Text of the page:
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Ironically, the Seahawks themselves would get cast as the bad guys before Super Bowl XLVIII thanks to Richard Sherman’s memorable moment of trash talking, captured on national television after the NFC championship game on January 19, 2014.

Never mind that Richard Sherman was (and is) a tremendous ambassador for the NFL off the field, and that he was (and is) one of the most exciting players in the game. For many casual fans — the ones who only start paying attention to the NFL during the playoff season, but who are crucial to boost viewership — his chest-thumping diatribe against trash-talking rival Michael Crabtree of the San Francisco 49ers served as their introduction to Sherman. And many fans disliked what they saw and heard, to the point of venting their disdain with ugly, racist rants on social media.

Meantime, the Seahawks’s rivals, the Denver Broncos, featured the all-American boy, Peyton Manning, named by Sports Illustrated as the NFL player of the decade for the 2000s, and published as a co-author of a children’s book to go along with his football exploits. In a column before the game was played, Bill Plaschke of the Los Angeles Times wrote, “This year’s game is about more than just the Denver Broncos versus the Seattle Seahawks. This game is, in many public perceptions, about good versus evil.” Plaschke then described the many ways the Seahawks personify evil, and the Broncos, all that is good — with Peyton Manning versus Richard Sherman taking center stage. The die was cast. Even as the Seahawks crushed the Broncos, the game was a ratings bonanza.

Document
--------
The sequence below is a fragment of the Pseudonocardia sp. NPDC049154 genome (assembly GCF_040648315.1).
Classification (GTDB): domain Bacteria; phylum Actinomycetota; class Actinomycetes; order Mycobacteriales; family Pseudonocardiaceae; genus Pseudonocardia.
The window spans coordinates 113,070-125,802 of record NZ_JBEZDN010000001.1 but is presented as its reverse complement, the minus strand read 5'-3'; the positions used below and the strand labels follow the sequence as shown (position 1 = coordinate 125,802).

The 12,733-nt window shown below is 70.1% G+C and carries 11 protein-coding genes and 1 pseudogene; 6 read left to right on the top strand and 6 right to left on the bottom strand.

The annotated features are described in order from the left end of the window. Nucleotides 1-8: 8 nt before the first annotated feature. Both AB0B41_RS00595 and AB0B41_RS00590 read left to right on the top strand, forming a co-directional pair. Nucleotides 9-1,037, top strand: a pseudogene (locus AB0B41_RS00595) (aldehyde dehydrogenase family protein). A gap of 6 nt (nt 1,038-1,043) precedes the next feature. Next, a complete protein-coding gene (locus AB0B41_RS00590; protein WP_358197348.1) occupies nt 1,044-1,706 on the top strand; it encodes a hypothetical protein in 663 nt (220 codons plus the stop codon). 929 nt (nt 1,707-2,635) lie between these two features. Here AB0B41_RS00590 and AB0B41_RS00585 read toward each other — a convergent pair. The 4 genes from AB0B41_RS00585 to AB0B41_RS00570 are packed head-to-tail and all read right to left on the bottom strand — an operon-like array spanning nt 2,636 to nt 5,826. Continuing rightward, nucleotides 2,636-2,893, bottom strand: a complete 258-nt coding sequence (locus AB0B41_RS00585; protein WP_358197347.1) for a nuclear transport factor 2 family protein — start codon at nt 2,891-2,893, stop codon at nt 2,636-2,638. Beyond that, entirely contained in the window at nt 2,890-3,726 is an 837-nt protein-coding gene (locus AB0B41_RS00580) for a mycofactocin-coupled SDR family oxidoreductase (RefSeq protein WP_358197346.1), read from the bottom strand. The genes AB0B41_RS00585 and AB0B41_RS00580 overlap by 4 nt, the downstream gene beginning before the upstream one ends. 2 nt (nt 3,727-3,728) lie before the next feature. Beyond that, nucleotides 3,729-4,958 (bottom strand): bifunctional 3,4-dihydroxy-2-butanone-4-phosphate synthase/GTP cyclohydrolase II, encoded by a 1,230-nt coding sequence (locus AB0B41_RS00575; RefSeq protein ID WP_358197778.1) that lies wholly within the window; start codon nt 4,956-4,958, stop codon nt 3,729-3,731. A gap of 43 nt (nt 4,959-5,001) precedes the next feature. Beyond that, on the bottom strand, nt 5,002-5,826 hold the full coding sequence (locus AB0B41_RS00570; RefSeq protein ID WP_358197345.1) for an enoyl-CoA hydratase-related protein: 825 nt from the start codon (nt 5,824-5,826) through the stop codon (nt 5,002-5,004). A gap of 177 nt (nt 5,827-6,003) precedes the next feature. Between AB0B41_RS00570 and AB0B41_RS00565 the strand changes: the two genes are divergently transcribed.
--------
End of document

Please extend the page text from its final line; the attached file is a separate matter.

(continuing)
Richard Sherman is the same outspoken and outstanding player he was a year ago. Since last year’s Super Bowl, as the public has become better acquainted with who Sherman really is, no one really buys into him as being anything to a bad guy. Super Bowl XLIX was actually shaping up to be a drama-free matchup of two teams that have been there, done that — until deflategate.

Now we have a heroes-versus-villains drama. The Seahawks are basking in the happy afterglow of the team’s stunning comeback victory against the Green Bay Packers in the NFC Championship game. Sherman is as outspoken as ever, taking shots at the Patriots and Tom Brady in the run-up to the Super Bowl — but this time, he is saying what is probably on the minds of many fans, and, oh, he’s also giving away his jersey to a young fan.

Meantime, the Patriots are defending their actions in the glare of pre-Super Bowl press conferences, and the more they talk, the worse they sound. On January 22, Brady conducted a “train wreck of a press conference,” and Coach Bill Belichick did not fare much better during a January 24 press conference. It does not help that the Patriots were fined for cheating in 2007 and that Belichick plays the perfect bad guy role, coming across as a prickly grump who sucks all the joy out of a room. Fans are taking the bait: the Patriots, Bill Belichick, and Tom Brady are among the top trending Google searches in recent days. And the woeful press conferences achieved cultural relevancy through a January 24 Saturday Night Live skit that lampooned the Patriots.

The die has been cast again: good guys against bad guys. It’s all mythic hype, of course. But so long as we willingly suspend disbelief, the NFL will play along.